From his kosher store in Paris, David Slama has watched the rise of a violent "new anti-Semitism" for more than a decade. Last month's bloodshed at the Jewish Museum in Brussels,
he says, was only a question of time.
"Anti-Semitism? We don't even talk about it anymore. We're used to it," said the shopkeeper as he stacked crates on the sidewalk in the capital's northeastern 19th district.
"Unfortunately, there will be other attacks. We have to live with it."
The shockwave from the May 24 shooting, which left three people dead and one in critical condition, and the arrest of a French Islamic radical, Mehdi Nemmouche,
over the atrocity, has sent jitters through Jewish communities across Europe.
Europe's treatment of its Jewish minorities remains a highly sensitive issue, with memories of the Holocaust in World War II still haunting the continent.
But the biggest threat to Jews today is seen as coming, not from a resurgent far-right, but from a tiny, angry minority among Europe's millions-strong Muslim community.
Bloodshed at Jewish museum was only a question of time (Photo: AP)
Since the turn of the century, Slama says he has seen the emergence of a "new anti-Semitism" fuelled by radical Muslims exploiting anger over conflict in the Middle East.
"These tensions have existed since the start of the 2000s," agreed Joseph, a 33-year-old Jewish man from the same neighborhood, who says he long ago stopped wearing his kippa – Jewish skullcap – on the Paris metro.
Two years ago, France's Jewish community was stunned by a gun attack in southwestern Toulouse, when a French Islamic radical called Mohammed Merah
killed seven people including a rabbi and three Jewish children.
"Before this, I was afraid another attack would happen. Now I know that there are other 'Merahs' out there," said Joseph.
French leaders have admitted they face an unprecedented security threat from as many as 800 battle-hardened homegrown Islamic militants returning – like Nemmouche – from Syria in search of new targets.
France has half a million Jewish people, the largest community in Europe, as well as the continent's largest Muslim population at over five million.
Home to both large Jewish and Muslim populations, Paris' 19th district offers a microcosm of French society at large – and the tensions between the communities.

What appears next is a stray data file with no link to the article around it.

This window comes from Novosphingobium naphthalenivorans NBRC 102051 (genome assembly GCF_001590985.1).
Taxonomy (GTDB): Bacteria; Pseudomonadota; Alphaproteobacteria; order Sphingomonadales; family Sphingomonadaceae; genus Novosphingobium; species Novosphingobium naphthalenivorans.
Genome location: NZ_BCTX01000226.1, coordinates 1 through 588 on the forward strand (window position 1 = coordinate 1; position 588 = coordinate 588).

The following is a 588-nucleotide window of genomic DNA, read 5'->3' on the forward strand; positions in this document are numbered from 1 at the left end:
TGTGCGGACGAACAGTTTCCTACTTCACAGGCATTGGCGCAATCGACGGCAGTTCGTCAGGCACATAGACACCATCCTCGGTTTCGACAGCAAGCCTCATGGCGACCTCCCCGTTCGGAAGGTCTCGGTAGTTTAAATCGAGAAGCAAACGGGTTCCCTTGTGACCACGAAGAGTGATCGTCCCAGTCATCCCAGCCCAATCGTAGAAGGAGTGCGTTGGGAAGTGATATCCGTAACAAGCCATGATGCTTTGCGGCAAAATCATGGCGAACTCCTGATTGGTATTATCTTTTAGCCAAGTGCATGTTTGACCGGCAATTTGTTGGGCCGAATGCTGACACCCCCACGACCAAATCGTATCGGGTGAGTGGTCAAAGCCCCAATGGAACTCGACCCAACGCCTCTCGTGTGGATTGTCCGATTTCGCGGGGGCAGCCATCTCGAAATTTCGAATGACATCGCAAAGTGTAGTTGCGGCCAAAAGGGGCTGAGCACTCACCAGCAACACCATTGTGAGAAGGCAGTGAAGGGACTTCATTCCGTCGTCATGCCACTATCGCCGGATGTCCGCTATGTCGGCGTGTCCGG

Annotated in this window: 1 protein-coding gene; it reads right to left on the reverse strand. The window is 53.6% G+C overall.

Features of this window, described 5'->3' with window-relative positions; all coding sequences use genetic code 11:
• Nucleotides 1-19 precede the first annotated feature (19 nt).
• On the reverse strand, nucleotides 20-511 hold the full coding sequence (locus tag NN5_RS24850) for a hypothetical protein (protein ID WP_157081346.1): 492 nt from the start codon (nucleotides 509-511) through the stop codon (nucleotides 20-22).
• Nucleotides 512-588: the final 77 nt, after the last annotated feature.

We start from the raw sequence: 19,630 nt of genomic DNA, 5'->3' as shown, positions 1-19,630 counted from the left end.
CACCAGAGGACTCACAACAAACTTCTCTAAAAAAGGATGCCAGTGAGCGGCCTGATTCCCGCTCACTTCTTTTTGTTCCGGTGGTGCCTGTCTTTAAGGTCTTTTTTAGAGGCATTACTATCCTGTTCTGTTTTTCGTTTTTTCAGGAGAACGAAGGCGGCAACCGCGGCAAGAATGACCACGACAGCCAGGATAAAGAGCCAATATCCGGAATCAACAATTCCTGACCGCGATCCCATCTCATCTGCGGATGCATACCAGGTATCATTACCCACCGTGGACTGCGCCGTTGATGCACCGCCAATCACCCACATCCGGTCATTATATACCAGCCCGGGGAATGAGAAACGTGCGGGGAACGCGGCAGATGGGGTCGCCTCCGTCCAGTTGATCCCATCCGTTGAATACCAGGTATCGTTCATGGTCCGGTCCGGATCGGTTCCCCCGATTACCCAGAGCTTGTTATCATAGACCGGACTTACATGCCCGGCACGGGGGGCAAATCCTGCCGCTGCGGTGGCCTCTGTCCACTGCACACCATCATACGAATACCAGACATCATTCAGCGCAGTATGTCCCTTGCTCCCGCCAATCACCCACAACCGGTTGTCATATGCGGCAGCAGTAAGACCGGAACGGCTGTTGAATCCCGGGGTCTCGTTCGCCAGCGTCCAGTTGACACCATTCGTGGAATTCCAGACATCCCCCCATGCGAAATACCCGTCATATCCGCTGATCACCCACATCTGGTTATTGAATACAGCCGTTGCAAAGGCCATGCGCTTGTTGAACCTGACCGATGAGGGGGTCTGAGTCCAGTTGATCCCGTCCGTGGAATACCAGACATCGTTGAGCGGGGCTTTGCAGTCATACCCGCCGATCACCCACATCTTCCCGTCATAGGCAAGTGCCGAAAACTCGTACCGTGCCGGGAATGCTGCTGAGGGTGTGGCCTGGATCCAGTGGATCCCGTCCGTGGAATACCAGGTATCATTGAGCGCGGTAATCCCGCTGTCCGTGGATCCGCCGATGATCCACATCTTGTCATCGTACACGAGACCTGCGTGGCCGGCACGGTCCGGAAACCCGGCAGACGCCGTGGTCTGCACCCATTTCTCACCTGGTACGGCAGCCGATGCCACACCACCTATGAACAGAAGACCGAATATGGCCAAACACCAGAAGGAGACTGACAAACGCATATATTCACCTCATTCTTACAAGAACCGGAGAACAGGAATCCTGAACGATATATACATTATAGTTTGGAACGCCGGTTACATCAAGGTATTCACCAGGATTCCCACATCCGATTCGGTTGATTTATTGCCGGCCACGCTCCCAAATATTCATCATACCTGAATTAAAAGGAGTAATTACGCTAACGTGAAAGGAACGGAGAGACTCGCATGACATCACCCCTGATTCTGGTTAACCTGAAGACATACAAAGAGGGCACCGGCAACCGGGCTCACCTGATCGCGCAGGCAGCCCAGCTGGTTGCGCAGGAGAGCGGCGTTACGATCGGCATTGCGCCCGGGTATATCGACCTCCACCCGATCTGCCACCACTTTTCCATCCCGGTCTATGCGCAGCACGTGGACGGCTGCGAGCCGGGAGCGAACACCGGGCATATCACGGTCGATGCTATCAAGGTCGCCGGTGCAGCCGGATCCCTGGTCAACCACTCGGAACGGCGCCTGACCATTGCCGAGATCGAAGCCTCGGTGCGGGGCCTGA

Last year, there were 12 anti-Semitic incidents involving violence or damage to property in this part of the city, according to a "protection service" run by the French Jewish community.
Some in the neighborhood warn not to give in to "paranoia."
"We mustn't exaggerate, there isn't a problem," said Yacob, 46.
He admits being taunted with the phrase "dirty Jew" a number of times in recent years – but also recounts how after the Brussels attack his Muslim neighbors came to offer him their support.
But Myriam, a 58-year-old Orthodox Jewish woman, is seriously considering moving to Israel, whose leaders have denounced what they call growing "hatred" of Jews in Europe and elsewhere.
"From the moment you are visible, you face insults," she said.
In Brussels, the Jewish community is in shock and struggling to understand why it is being targeted.
"We are a small, peaceful community," said Paul Opoczynski. "Why can't our children go out on the road wearing their kippa, without the risk of being attacked?"
This sense of rising hostility is shared by a majority of Jews across Europe, according to a survey of discrimination carried out last year by the European Union Agency for Fundamental Rights (FRA).
According to the poll of 6,000 Jews in eight European countries, 76% thought anti-Semitism in their country had increased over the last five years.
Daniel Alter, a rabbi in Berlin, says in Germany "anti-Semitism is being expressed more openly and is becoming more aggressive than it has been in recent years."
"We used to receive anonymous anti-Semitic letters. Now people sometimes send them with their name and address," he said.
In Britain, the Community Security Trust, which works to protect the Jewish community, says there have been no specific threats against its members recently.
But "each time that something like this happens, it confirms your fears and stays in the front of your mind," said Mark Gardner, the Trust's communications director.
Gad Ibgui, a Paris businessman, says French Jews still trust the state to protect them from attacks.
But there is a nagging feeling that Jewish people have become "a recurring target."
"Life has changed a little – parents have organized to keep an eye on the school gates," he said, while others keep an eye on those going to synagogue.
What upsets him most, he says, is what he sees as a half-hearted reaction from rights groups to violent attacks.
"The Jewish community feels it is alone in fighting the problem of radical Islam," said Ibgui.
For the French-Jewish writer Marek Halter, there is a sense that anti-Jewish sentiment "has never gone away."
"When everything is going well, there is no problem. But when there is a crisis, there is a search for a scapegoat, and there is one permanent scapegoat: the Jew, on which everyone can agree, the jihadists on one side, and the extreme right on the other."